An ewt in Ramatuelle... read on


énième (en-ee- em) adjective

    : umpteenth, steenth, nth

Audio File & Example Sentence:
Larmoyante, elle a fait son énième mea culpa.
Teary eyed, she excused herself for the umpteenth time.

                            ("Naomi Campell: Le Mea Culpa de Trop" Gala magazine)

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A Day in a French Life... by Kristin Espinasse

Words & Expressions Learned (or revisited) While on Vacation

faire le pont = "to do the bridge"

Because Ascension Day falls on Thursday, the French arrange their agendas to allow for a vacation "bridge" (to cover the following work day...) one in which Friday becomes part of the passage to the weekend—and no longer part of the obstacle (work, ever the obstacle!).

And so it was that we skipped work on Thursday and Friday... in time to join a group of friends along the Blue Coast for our annual May getaway.

une hutte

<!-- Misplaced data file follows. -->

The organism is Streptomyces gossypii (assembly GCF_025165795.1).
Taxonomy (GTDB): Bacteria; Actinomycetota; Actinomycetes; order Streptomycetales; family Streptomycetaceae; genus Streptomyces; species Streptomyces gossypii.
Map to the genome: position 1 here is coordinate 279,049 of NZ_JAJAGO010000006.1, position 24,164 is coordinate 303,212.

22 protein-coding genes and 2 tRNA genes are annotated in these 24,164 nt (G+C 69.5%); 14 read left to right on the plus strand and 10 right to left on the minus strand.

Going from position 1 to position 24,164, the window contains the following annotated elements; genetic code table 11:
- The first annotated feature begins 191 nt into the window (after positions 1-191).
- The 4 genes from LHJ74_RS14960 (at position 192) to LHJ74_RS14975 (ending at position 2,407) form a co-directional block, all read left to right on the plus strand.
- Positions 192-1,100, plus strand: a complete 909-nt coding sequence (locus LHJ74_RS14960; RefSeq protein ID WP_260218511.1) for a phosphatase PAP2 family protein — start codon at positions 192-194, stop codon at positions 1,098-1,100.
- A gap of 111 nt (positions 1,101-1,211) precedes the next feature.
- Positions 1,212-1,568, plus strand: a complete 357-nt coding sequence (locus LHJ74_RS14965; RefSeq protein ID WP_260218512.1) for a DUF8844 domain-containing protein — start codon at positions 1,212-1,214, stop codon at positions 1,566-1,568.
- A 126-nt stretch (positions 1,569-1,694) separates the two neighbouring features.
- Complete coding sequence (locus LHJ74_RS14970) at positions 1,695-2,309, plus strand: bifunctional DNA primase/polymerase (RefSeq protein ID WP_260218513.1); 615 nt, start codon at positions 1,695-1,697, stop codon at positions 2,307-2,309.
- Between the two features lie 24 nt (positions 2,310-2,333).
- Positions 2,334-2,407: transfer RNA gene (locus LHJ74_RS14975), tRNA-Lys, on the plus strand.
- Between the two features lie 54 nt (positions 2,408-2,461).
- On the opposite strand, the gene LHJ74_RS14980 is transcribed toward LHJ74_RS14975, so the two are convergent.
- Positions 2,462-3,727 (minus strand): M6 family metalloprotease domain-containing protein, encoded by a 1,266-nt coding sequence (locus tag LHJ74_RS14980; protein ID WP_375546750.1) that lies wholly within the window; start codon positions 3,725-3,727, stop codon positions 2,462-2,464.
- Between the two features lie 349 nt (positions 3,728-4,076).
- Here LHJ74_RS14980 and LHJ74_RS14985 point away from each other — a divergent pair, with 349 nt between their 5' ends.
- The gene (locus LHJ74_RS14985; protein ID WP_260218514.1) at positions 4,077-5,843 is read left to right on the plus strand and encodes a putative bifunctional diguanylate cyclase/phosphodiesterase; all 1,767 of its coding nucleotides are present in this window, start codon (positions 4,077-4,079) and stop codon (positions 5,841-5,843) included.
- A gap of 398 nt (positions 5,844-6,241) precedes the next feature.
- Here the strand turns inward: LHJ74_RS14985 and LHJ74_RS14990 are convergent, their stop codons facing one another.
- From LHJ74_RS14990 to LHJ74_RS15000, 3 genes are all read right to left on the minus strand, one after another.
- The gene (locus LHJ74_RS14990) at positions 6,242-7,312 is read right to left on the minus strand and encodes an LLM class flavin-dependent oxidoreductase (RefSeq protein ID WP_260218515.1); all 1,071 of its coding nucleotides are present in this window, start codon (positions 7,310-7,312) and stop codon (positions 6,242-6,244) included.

(noun) = hut

On the outskirts of Ramatuelle, near St. Tropez, along the sandy Pampelone beach with its turquoise sea and undulating eau de mer, hundreds of bamboo bungalows face the Mediterranean.  Similar to the sailboats anchored across the horizon, these abodes are amovible. I overhear fellow vacationers refer to these "chiqued up" mobile-homes as huttes (which the French charmingly pronounce at ewts).

"Quel numéro de hutte as-tu?"

, I have number 47, three rows back from the sea. Our hut does not have a seashore view, but is one in a circle that faces a half-dozen identicle huts—all occupied by "Les Marseillais" (the group of friends that we join each year. This being our 10th meet-up....)

griffes de sorcière (noun, f) "witches claws"

These modernized and elegant ewts are surrounded by succulents commonly known as les griffes de sorcières (Carpobrotus edulis). The pulpy plant's flowers, in pastel yellow and pink, stretch out over the sizzling sable, mimicking the barely clad beachgoers.